World Library  
Flag as Inappropriate
Email this Article

Jacques I, Prince of Monaco

Article Id: WHEBN0009998720
Reproduction Date:

Title: Jacques I, Prince of Monaco  
Author: World Heritage Encyclopedia
Language: English
Subject: Marie of Lorraine, Maria Caterina Brignole, Dominique Marie Varlet, Ippolita Trivulzio, Ghislaine Dommanget
Publisher: World Heritage Encyclopedia

Jacques I, Prince of Monaco

Jacques I
Jacques I of Monaco
Portrait by Nicolas de Largillière
Prince of Monaco
Reign 29 December 1731 –
7 November 1733
Predecessor Louise Hippolyte
Successor Honoré III
Born (1689-11-21)21 November 1689
Torigni-sur-Vire, Normandy, France

23 April 1751(1751-04-23) (aged 61#REDIRECT

  • This is a redirect from a page that has been moved (renamed). This page was kept as a redirect to avoid breaking links, both internal and external, that may have been made to the old page name. For more information follow the category link.{{Sidebar with collapsible lists
|name = Neo-fascism |title = Neo-fascism |pretitle = Linked to the Politics and elections series
and part of the Politics series on
|image = |listclass = plainlist |pretitlestyle = padding-bottom:0.3em; |titlestyle = padding-bottom:10; font-size:200%; font-weight:normal; |listtitlestyle = border-top:#989898 1px solid;padding-left:0.5em; |expanded =

|list1name = Core |list1title = Core ideas |list1 = {{flatlist

Spouse Louise Hippolyte, Princess of Monaco
Princess Charlotte of Monaco
Honoré III, Prince of Monaco
Full name
Jacques François Léonor Goyon de Matignon Grimaldi
Father Jacques Goyon de Matignon
Mother Charlotte Goyon de Matignon

Jacques Goÿon de Matignon (Jacques François Léonor; 21 November 1689 – 23 April 1751) was Count of Thorigny, Prince of Monaco as Jacques I and the fourth Duke of Valentinois from 1731 until 1733.

Life and reign

Jacques came from an ancient Norman family. "Thorigny" is now called Torigni-sur-Vire, where the Mairie, or Town Hall, is the former family chateau. His uncle was Marshal Charles-Auguste de Goÿon de Matignon.

He was son of Jacques Goÿon de Matignon, jure uxoris Count of Thorigny, and Charlotte, Countess of Thorigny.

When Antonio I of Monaco and his wife Marie de Lorraine was looking for a wedding partner for his daughter and heir Louise Hippolyte of Monaco, the family proposed him as a candidate. The prospect of his own Principality was very attractive and his candidacy was supported by King Louis XIV of France, who wanted to consolidate the French influence in Monaco.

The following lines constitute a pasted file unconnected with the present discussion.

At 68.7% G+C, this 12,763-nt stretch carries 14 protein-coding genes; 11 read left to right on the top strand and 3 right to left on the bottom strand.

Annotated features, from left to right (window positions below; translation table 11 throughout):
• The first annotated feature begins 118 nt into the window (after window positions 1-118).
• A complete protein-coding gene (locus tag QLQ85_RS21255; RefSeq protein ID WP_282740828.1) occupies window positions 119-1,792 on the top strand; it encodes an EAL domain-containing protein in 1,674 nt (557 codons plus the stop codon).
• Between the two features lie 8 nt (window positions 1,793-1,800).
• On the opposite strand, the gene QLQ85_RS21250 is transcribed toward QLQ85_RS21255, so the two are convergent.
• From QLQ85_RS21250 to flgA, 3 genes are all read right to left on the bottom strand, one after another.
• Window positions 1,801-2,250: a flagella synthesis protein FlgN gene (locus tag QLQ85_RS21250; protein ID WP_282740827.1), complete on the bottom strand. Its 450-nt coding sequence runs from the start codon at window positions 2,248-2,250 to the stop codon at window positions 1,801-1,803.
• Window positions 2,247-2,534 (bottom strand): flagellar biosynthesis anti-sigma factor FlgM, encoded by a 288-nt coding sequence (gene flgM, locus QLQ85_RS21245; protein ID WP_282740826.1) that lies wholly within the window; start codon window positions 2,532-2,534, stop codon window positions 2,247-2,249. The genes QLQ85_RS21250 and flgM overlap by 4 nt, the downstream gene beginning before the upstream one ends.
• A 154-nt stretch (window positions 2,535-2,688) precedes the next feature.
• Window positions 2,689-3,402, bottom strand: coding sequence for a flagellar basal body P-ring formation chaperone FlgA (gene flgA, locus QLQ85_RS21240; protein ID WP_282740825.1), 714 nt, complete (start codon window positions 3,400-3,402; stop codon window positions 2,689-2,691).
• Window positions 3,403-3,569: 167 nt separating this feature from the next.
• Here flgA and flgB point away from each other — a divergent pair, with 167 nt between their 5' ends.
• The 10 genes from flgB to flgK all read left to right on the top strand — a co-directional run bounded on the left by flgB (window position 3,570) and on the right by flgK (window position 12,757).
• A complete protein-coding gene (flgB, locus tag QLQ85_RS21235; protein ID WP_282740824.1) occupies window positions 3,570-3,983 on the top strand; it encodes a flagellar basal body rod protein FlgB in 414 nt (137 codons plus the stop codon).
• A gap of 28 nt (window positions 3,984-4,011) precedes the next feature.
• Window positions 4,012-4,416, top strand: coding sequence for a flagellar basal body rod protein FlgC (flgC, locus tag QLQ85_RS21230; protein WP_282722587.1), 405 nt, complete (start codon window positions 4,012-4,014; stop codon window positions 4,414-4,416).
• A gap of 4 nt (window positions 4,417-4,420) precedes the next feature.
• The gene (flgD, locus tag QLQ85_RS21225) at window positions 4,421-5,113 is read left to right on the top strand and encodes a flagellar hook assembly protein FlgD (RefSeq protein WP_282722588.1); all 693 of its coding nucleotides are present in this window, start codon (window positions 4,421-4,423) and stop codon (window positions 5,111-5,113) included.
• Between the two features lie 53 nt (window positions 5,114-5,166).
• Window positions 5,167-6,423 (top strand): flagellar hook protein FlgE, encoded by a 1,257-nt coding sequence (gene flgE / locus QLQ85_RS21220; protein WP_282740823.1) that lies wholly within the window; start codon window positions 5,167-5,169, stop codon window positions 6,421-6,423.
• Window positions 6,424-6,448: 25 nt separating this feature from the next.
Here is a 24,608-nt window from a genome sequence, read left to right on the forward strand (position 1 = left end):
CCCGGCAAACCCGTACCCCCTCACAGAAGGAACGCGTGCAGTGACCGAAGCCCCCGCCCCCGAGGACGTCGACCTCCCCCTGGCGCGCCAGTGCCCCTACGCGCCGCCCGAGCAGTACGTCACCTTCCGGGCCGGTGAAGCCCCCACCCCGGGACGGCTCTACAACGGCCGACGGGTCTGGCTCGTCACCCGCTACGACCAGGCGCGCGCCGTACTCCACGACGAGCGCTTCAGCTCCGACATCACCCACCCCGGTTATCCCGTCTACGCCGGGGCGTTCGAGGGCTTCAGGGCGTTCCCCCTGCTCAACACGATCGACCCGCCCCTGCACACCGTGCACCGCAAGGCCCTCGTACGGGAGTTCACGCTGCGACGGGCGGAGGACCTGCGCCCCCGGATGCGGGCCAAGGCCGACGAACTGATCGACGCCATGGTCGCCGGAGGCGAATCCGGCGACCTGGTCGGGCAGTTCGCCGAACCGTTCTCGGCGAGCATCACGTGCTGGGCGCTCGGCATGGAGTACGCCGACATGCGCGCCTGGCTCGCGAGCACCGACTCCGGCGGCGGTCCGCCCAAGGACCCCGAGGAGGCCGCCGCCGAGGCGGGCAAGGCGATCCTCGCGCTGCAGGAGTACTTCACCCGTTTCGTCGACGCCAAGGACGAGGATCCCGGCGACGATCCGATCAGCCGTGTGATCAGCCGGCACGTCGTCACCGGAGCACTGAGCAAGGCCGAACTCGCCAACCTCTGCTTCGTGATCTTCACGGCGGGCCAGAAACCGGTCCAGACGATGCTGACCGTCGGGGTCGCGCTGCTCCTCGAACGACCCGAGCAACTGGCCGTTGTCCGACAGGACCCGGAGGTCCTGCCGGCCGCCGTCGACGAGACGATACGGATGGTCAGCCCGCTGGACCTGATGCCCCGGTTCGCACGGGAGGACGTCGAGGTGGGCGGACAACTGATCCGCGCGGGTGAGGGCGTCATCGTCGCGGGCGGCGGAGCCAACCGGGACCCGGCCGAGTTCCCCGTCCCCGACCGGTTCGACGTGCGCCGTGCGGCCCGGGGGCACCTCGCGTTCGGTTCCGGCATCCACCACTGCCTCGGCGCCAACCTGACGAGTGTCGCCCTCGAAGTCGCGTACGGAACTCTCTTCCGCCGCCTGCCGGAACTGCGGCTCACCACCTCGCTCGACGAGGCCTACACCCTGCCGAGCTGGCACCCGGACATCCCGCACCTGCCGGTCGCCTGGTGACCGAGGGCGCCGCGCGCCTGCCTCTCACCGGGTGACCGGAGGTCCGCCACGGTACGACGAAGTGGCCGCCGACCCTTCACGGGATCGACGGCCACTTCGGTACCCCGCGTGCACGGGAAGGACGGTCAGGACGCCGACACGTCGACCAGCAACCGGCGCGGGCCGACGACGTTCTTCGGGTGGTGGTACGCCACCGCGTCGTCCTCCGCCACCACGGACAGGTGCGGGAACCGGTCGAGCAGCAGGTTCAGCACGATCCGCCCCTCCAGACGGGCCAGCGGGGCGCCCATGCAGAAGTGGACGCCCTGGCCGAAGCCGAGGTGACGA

Jacques and Louise Hippolyte married on 20 October 1715 and had nine children. The wedding ceremony was the first official act that the five-year-old King Louis XV carried out during the Regency of the Duke of Orléans.

The marriage wasn't very happy. Jacques preferred to stay more in Versailles than in Monaco, where he had several mistresses.

After the death of Antonio I of Monaco, Louise Hippolyte traveled from Paris to Monaco on 4 April 1731 and received an enthusiast reception by the population. When Jacques joined her few times later, the reception was much colder.

At the end of 1731, Louise Hippolyte died of smallpox. Jacques I neglected the affairs of state and, under pressure from the population, had to leave the country in May 1732. He abdicated in favor of his son Honoré the next year.

He spent the last years of his life in Versailles and Paris. It was at Versailles that Mademoiselle du Maine, a grand daughter of Louis XIV and Madame de Montespan was proposed as a wife for the widowed Prince; despite having a large dowry, (she was the daughter of the duc du Maine and his wife, the formidable Anne Louise Bénédicte de Bourbon) the marriage never materialised and the Prince never married again.

His Paris residence was named after him Hôtel Matignon and is today the official residence of the Prime Minister of France. Prior to his death, he was a frequent visitor to Versailles with his son.


  • Antoine Charles Marie (16 December 1717 – 4 February 1718), Marquis des Baux and Count of Matignon.
  • Charlotte Thérèse Nathalie (19 March 1719 –
This article was sourced from Creative Commons Attribution-ShareAlike License; additional terms may apply. World Heritage Encyclopedia content is assembled from numerous content providers, Open Access Publishing, and in compliance with The Fair Access to Science and Technology Research Act (FASTR), Wikimedia Foundation, Inc., Public Library of Science, The Encyclopedia of Life, Open Book Publishers (OBP), PubMed, U.S. National Library of Medicine, National Center for Biotechnology Information, U.S. National Library of Medicine, National Institutes of Health (NIH), U.S. Department of Health & Human Services, and, which sources content from all federal, state, local, tribal, and territorial government publication portals (.gov, .mil, .edu). Funding for and content contributors is made possible from the U.S. Congress, E-Government Act of 2002.
Crowd sourced content that is contributed to World Heritage Encyclopedia is peer reviewed and edited by our editorial staff to ensure quality scholarly research articles.
By using this site, you agree to the Terms of Use and Privacy Policy. World Heritage Encyclopedia™ is a registered trademark of the World Public Library Association, a non-profit organization.

Copyright © World Library Foundation. All rights reserved. eBooks from Project Gutenberg are sponsored by the World Library Foundation,
a 501c(4) Member's Support Non-Profit Organization, and is NOT affiliated with any governmental agency or department.